Central Park Five prosecutor faces backlash after Netflix show exposes her key role in constructing the false narrative

CC BY-SA 2.0. File:'Women for Vance' Breakfast

I bet Linda Fairstein, the former New York City sex-crimes prosecutor, was enjoying her life up through last week. As she would; Fairstein built an accomplished legal career, earning the respect of her peers and rubbing elbows with the top of the New York elite, such as film mogul and accused serial sexual predator Harvey Weinstein. She's even published a collection of bestselling mystery novels.

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Imagine you've forgotten once again the difference between a gorilla and a chimpanzee, so you do a quick Google image search of “gorilla." But instead of finding images of adorable animals, photos of a Black couple pop up.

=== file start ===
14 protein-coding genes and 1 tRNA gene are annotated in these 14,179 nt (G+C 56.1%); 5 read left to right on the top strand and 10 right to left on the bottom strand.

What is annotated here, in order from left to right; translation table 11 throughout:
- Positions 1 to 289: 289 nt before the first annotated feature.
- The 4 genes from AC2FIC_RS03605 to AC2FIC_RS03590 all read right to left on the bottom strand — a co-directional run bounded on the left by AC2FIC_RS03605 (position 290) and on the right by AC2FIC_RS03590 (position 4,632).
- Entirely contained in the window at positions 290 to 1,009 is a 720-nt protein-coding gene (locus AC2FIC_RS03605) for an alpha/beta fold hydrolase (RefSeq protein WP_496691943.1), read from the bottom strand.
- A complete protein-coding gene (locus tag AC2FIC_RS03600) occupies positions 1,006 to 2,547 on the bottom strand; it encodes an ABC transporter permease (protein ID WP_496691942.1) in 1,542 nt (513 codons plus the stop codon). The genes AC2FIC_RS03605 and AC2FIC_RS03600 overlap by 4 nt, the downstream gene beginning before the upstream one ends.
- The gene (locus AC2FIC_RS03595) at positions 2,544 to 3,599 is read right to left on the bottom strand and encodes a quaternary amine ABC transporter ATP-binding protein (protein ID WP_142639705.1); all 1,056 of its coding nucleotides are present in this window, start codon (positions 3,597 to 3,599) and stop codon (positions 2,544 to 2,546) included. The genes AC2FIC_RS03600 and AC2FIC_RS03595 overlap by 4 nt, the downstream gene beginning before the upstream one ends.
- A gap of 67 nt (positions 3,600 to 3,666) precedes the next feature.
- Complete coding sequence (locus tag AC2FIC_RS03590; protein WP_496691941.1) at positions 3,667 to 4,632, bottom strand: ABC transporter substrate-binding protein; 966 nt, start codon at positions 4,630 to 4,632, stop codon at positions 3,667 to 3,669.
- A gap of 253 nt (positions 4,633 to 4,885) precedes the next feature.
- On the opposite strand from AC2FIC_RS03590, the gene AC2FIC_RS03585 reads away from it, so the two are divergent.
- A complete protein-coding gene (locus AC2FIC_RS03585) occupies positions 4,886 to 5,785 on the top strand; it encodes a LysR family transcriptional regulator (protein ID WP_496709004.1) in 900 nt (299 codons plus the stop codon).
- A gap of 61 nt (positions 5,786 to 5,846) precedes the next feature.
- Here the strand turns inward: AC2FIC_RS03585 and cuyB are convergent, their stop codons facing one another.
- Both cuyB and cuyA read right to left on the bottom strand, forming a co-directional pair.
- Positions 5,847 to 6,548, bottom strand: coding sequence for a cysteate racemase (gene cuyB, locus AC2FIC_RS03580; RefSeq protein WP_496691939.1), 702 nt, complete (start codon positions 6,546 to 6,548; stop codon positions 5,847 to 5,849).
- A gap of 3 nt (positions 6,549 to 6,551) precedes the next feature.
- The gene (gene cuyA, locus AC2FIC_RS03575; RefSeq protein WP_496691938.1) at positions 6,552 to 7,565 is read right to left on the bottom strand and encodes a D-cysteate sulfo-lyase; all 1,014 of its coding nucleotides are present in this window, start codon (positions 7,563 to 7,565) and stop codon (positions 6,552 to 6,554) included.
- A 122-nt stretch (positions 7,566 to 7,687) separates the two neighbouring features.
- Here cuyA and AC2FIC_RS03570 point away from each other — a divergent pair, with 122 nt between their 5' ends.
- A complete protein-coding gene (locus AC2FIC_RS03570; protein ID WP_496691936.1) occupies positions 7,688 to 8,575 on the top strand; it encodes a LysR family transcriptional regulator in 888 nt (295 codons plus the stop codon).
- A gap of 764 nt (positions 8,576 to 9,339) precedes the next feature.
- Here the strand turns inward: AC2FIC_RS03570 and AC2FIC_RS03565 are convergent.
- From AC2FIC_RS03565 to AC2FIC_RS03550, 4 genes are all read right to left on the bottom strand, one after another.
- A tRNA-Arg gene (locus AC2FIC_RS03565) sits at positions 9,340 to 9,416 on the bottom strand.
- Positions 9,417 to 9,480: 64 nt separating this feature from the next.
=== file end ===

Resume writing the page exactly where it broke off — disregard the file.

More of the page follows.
Is this just a glitch in the algorithm? Or, is Google an ad company, not an information company, that's replicating the discrimination of the world it operates in? How can this discrimination be addressed and who is accountable for it?

“These platforms are encoded with racism," says UCLA professor and best-selling author of Algorithms of Oppression, Dr. Safiya Noble. “The logic is racist and sexist because it would allow for these kinds of false, misleading, kinds of results to come to the fore…There are unfortunately thousands of examples now of harm that comes from algorithmic discrimination."

On At Liberty this week, Dr. Noble joined us to discuss what she calls “algorithmic oppression," and what needs to be done to end this kind of bias and dismantle systemic racism in software, predictive analytics, search platforms, surveillance systems, and other technologies.

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